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expect to hear no more truth, than if he were a Prince, or a Beauty. If he has not very good fenfe (and indeed there are twenty men of wit, for one man of fenfe) his living thus in a course of flattery may put him in no fmall danger of becoming a Coxcomb if he has, he will confequently have fo much diffidence as not to reap any great fatisfaction from his praife; fince, if it be given to his face, it can fcarce be diftinguish'd from flattery, and if in his abfence, it is hard to be certain of it. Were he fure to be commended by the best and most knowing, he is as fure of being envied by the worft and moft ignorant, which are the majority; for it is with a fine Genius as with a fine fashion, all thofe are difpleafed at it who are not able to follow it: and it is to be feared that esteem will feldom do any man fo much good, as ill-will does him harm. Then there is a third class of people who make the largest part of mankind, thofe of ordinary or indifferent capacities; and thefe (to a man) will hate, or fufpect him a hundred honest Gentlemen will dread him as a Wit, and a hundred innocent women as a Satirift. In a word, whatever be his fate in Poetry, it is ten to one but he must give up all the reasonable aims of life for it. There are indeed fome advantages accruing from a Genius to Poetry, and they are all I can think of: the agreeable power of self-amusement when a man is idle or alone; the privilege of

being admitted into the best company; and the freedom of faying as many careless things as other people, without being fo feverely remarked upon.

I believe, if any one, early in his life, should contemplate the dangerous fate of authors, he would fcarce be of their number on any confideration. The life of a Wit is a warfare upon earth; and the prefent spirit of the learned world is fuch, that to at tempt to serve it (any way) one must have the constancy of a martyr, and a refolution to fuffer for its fake. I could with people would believe, what I am pretty certain they will not, that I have been much lefs concerned about Fame than I durft declare till this occafion, when methinks I should find more credit than I could heretofore: fince my writings have had their fate already, and it is too late to think of prepoffeffing the reader in their favour. I would plead it as fome merit in me, that the world has never been prepared for thefe Trifles by Prefaces, biaffed by recommendations, dazzled with the names of great Patrons, wheedled with fine reasons and pretences, or troubled with excuses. I confefs it was want of confideration that made me an author I writ because it amufed me; I corrected because it was as pleasant to me to correct as to write; and I published because I was told I might pleafe fuch as it was a credit to please. To what degree I have done this, I am really ignorant; I had too much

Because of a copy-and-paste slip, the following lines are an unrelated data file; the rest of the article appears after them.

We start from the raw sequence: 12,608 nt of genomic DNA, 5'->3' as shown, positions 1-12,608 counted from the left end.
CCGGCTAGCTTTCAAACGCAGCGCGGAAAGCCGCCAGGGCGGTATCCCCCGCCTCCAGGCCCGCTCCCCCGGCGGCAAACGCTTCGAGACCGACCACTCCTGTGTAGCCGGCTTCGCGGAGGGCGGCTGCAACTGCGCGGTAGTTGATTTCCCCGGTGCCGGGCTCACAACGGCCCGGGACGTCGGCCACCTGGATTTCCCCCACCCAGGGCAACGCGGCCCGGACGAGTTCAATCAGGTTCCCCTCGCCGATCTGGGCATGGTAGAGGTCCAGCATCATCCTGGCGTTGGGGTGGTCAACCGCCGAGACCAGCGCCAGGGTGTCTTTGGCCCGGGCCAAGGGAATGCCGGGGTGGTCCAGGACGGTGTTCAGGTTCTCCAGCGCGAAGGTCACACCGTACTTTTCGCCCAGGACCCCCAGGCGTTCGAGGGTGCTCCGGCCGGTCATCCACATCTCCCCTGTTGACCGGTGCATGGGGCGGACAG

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fondnefs for my productions to judge of them at first, and too much judgment to be pleafed with them at laft. But I have reafon to think they can have no reputation which will continue long, or which deferves to do fo for they have always fallen fhort not only of what I read of others, but even of my own Ideas of Poetry.